Viasat stock plunges after company discloses malfunction in new satellite

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A long-exposure photo shows a trail left by SpaceX’s Falcon Heavy rocket while launching the ViaSat-3 Americas satellite from Florida on April 30, 2023.


The Carlsbad, California-based company said an “unexpected event occurred” while deploying the reflector of its Viasat-3 Americas satellite “that may materially impact” performance. The satellite launched successfully in April on SpaceX’s Falcon Heavy rocket.

“We’re disappointed by the recent developments,” Viasat CEO Mark Dankberg said in a statement.

Shares of Viasat fell as much as 21% in extended trading from its previous close at $42.98 a share.

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Viasat did not disclose the identity of the reflector’s manufacturer in its release. Dankberg said his company is “working closely” with the manufacturer to resolve the problem. A Viasat spokesperson confirmed to CNBC that the manufacturer is a top aerospace and defense company – but noted that it is not Boeing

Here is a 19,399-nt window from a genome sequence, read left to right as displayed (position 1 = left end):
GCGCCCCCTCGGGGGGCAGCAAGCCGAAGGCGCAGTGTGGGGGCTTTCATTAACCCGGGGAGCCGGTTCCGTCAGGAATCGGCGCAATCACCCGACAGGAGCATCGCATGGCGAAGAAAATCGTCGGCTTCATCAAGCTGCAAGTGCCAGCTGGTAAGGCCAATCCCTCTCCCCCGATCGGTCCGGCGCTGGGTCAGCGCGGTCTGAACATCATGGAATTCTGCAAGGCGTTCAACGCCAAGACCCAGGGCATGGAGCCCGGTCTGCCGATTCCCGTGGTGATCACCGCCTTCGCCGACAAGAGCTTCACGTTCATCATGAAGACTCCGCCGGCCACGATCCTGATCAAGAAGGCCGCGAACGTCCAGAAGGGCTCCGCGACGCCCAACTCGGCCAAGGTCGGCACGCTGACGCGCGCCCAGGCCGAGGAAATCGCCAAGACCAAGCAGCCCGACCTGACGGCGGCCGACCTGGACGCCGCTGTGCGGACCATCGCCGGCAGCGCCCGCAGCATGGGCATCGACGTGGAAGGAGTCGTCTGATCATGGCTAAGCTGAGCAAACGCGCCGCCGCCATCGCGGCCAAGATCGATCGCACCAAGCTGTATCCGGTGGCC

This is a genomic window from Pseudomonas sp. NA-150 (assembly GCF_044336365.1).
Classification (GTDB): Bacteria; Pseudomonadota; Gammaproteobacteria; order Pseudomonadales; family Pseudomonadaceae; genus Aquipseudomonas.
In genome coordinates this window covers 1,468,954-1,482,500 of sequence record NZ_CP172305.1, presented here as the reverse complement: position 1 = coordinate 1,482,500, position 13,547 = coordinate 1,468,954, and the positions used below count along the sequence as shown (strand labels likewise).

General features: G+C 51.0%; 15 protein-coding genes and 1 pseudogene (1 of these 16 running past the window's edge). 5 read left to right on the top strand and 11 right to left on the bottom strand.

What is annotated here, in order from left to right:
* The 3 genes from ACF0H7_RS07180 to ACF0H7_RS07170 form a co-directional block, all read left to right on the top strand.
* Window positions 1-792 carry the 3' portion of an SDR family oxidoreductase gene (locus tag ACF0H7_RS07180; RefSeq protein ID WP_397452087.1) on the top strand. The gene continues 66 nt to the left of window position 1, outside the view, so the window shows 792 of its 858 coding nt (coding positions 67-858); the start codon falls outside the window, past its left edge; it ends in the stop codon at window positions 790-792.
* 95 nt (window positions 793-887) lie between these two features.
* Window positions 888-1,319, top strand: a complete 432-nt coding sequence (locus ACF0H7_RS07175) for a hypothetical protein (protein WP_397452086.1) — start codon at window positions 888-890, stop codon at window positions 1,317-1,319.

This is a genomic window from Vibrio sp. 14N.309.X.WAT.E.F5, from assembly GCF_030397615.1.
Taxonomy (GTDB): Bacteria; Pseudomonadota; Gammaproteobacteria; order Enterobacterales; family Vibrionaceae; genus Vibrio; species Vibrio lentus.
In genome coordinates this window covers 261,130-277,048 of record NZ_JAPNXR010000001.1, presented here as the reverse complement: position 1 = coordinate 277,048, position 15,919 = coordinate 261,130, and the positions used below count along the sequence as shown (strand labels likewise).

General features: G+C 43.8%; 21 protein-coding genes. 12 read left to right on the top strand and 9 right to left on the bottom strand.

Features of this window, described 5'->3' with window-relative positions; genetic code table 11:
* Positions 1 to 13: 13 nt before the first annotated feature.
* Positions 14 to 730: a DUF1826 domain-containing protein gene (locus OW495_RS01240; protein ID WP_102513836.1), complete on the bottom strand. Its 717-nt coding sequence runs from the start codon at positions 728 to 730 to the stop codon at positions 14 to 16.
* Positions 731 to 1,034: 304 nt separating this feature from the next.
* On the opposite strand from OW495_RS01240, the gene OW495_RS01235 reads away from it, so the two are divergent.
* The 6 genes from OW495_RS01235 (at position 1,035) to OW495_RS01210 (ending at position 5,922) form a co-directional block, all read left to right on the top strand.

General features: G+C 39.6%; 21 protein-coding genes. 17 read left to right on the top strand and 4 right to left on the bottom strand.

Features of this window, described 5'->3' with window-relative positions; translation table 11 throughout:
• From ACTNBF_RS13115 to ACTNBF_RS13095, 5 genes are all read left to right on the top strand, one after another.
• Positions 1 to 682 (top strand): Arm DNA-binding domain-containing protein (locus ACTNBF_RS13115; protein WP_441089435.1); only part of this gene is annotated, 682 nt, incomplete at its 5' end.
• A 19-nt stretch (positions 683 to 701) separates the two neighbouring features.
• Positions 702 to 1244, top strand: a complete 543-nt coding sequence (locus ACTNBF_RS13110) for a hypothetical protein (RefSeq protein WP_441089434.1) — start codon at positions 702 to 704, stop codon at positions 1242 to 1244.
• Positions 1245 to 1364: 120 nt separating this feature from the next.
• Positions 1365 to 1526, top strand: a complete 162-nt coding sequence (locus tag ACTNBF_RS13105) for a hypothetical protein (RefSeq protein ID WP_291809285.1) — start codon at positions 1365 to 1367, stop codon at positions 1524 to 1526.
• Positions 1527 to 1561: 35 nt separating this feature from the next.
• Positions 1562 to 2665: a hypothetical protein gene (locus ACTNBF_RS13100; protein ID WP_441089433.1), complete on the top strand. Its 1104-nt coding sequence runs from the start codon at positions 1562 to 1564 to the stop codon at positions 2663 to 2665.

The design of the reflector on the Viasat-3 Americas satellite appear to match the “AstroMesh” line of reflectors that Northrop GrummanNorthrop Grumman built for NASA’s James Webb Space Telescope.

Viasat has previously thanked both Boeing and Northrop Grumman as part of its combined team behind the Viasat-3 Americas satellite.

Northrop Grumman did not immediately respond to CNBC’s request for comment.

An artist’s rendering of the ViaSat-3 Americas satellite in orbit above Earth.

Viasat emphasized that “there is no disruption” for existing customers due to the incident, with the company having 12 other satellites in service.

The Viasat-3 Americas satellite is the first of a trio of satellites the company has long expected to bolster its broadband business. In a press release Wednesday, Viasat noted it may potentially reallocate one of its upcoming two ViaSat-3 satellites, which are set to serve EMEA (Europe, the Middle East, and Africa) and APAC (Asia-Pacific), to replace the malfunctioning satellite that was launched to serve North and South America.

Industry publication SpaceIntelReport noted that, if the satellite is lost, Viasat may trigger a $420 million claim. A space insurance underwriter described the situation to CNBC as a “market changing event” for the sector.

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